Education officials preparing for a September opening of schools
NASSAU, BAHAMAS — Director of Education Marcellus Taylor said yesterday that end of year school examinations have been cancelled due to the continued closure of schools across the country amid the novel coronavirus (COVID-19).
The decision comes two and a half months after The Bahamas recorded its first case of the virus.
In an interview with Eyewitness News, Taylor said final end of year grades will be based on academic performance and grades of students in school up until mid-March and performance in the virtual learning programs made available via the ministry, for those who have participated.
As it relates to the Bahamas General Certificate of Secondary Education (BGCSE), Taylor said a decision will be made at the cut-off point: June 12.
“The decision around the national exams is that the exams are not just being cancelled; they are not cancelled,” he said.
“What the decision around it is that we don’t know what the situation will be with the exams, so the decision was made to postpone.
“But what we did say was we cannot continue to not give people a date, so what the ministry was going to do was say to the public that June 12th is the date by which we will make a decision as to whether the exams will be cancelled or whether they will go ahead.
“If, when June 12th comes, there is no clear understanding; let’s say for instance, we’re still in ‘Phase 1B’ then by that time we can say we’ll have to cancel the exams because there is no way we would be ready what what we consider to be our absolute cut-off, which is just after Independence in July.
“BGCSE takes two months to execute, so we don’t really want the exams to go into the next school year because it will create another set of problems.”
He said cancellation of the exams is a final resort, but given that the exam takes two months to execute, if the country is not in the reopened phase to facilitate the exams at that point, the decision to cancel will be made.
In the event of cancellation, this would means students awaiting the national exams would have to wait until the next sitting.
Asked about students having to wait the next sitting of the BGCSE if the national exam has to be cancelled, Taylor said it is considered a last resort, but there are unique challenges as a result of the pandemic.
“We don’t have the ability at this point to do all these things that people like to say like we don’t have the ability to do the online exams because we can’t verify the integrity, and we don’t know when you are doing an exam at home that a student is not consulting books,” Taylor said.
“We can’t verify that, so we can’t do it.”
The Bahamas remains in ‘Phase 1B’ on the government reopening plan.
Schools closed in March and launched virtual learning in early April.
‘Phase 3’ of the plan would see schools opened and national exams conducted “based on appropriate social distancing and masks”, according t o the six-phase plans.
Last Sunday, the prime minister has said officials were eyeing a possible reopening for commercial travel on or before July 1 — ‘Phase 5’ on the reopening plan.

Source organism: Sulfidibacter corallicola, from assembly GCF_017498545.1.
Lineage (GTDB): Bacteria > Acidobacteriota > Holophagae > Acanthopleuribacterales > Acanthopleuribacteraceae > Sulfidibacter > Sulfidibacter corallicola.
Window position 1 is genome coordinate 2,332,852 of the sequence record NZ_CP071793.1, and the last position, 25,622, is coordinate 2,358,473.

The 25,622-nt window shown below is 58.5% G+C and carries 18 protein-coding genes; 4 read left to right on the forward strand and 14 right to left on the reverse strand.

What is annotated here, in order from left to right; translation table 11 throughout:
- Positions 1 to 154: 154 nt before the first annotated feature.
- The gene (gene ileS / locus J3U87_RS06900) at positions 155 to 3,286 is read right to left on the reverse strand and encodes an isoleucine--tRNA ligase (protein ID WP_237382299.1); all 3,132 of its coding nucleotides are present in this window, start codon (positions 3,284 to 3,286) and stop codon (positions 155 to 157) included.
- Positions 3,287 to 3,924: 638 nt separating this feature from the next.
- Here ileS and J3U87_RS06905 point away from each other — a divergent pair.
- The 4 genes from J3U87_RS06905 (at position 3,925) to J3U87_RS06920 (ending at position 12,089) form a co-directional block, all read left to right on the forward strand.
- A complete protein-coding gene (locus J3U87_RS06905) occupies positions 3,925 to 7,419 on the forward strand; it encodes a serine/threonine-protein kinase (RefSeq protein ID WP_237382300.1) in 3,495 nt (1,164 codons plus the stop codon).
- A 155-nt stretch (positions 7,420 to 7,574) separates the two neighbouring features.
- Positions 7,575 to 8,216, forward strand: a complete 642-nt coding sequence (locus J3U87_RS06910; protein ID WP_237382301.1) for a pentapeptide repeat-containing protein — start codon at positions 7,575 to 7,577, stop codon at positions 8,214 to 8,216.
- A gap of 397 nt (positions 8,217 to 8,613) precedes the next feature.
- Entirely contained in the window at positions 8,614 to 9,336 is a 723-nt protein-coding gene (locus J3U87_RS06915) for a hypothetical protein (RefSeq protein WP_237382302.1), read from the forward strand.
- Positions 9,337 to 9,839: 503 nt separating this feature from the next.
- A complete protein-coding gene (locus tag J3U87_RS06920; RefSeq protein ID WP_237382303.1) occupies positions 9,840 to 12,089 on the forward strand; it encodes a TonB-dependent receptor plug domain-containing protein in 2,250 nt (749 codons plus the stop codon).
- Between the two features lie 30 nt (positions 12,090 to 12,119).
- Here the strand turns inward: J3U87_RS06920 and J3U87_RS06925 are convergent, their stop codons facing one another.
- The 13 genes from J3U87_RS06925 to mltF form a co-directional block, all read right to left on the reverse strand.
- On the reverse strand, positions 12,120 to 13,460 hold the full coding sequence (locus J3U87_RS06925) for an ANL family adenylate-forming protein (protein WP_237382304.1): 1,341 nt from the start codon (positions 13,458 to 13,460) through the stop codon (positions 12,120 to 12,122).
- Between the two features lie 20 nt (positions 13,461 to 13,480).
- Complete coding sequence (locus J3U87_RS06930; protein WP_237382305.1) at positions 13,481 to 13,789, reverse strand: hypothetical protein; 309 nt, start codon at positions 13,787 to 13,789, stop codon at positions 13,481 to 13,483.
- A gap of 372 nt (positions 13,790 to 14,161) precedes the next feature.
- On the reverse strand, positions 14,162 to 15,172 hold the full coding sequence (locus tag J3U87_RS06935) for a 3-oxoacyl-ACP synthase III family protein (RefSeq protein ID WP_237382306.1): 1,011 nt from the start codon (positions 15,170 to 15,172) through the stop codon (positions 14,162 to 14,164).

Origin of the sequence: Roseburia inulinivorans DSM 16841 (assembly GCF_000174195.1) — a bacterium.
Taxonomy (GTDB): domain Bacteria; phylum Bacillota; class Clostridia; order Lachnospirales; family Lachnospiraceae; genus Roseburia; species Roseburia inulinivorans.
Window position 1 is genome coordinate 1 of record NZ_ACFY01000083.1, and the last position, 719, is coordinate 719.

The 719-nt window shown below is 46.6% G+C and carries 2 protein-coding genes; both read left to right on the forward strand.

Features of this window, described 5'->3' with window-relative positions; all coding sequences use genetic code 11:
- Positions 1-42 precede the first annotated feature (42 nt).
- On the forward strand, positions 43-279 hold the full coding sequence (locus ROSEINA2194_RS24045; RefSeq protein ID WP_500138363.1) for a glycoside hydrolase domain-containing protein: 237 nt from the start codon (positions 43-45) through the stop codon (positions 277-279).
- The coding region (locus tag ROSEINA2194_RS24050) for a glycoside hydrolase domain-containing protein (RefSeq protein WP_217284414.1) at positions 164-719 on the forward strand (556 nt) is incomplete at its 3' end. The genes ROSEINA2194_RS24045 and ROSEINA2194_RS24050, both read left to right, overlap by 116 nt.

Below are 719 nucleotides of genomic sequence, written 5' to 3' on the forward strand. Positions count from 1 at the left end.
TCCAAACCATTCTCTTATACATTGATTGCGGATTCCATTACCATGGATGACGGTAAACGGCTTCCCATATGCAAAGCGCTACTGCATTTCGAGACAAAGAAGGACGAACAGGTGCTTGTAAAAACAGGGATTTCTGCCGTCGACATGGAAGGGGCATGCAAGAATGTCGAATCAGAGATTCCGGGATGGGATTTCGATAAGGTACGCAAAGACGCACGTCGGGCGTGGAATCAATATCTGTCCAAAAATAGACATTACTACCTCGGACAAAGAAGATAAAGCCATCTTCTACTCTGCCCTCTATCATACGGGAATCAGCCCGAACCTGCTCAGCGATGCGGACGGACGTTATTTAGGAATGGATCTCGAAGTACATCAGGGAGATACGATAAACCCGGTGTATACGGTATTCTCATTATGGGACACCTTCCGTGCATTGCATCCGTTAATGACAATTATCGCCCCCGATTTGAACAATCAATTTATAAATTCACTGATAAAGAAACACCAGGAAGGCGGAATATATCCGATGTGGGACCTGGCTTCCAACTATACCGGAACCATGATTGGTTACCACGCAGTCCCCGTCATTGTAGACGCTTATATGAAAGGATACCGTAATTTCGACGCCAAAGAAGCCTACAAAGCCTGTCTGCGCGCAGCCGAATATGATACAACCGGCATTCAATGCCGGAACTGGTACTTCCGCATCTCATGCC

Yesterday, Taylor said based on this, education officials will make preparations to open the schools, including commencing repairs and cleaning, for September.
“We know we have to reopen schools at some point in time right
“We do not know yet what the situation will be, but based on some of the signs we’re seeing; the prime minister saying July 1, and hotels preparing for July 1, there is some sense that by September — which is our normal opening time —things might be up and running. So, rather that not being ready the idea was to let’s think about how we could be ready and what might be some of the things we might consider.”
When schools reopen, Taylor said to facilitate social distancing, if the measure is still required, blended learning was being explored where a percentage of students could attend classes, while another grouping could join virtually, and alternate.
The Bahamas Union of Teachers met with Minister of Education Jeffrey Lloyd this week.
In a statement, the union said it was agreed the final exams and BGCSE exams would be cancelled.
It also said there was no confirmed date for graduations, but it was agreed that graduations will be held virtually and there would be a one-hour national graduation.
The suggested date for these were June 25 and June 29 respectively.
Yesterday, Taylor said protocols, training for janitorial staff and consultation with the Department of the Environmental Health and social distancing protocols were also being considered.
He said it was decided that there would be a virtual national graduation activity.
He said it was previously the view that there would be no school-based or district based graduations, but the thinking now there should be some observance of students reaching the milestone.
Taylor said: “While it might not be a graduation, it might be permitted that they can have some kind of acknowledgement of it, although it might not be considered a graduation.”
The union also expressed concern about the confirmations from 2019 not being completed and requested for employees entitled to be confirmed before the opening of the 2020/2021 school year.
According to the union, the ministry assured every effort was being made to resolve the matter.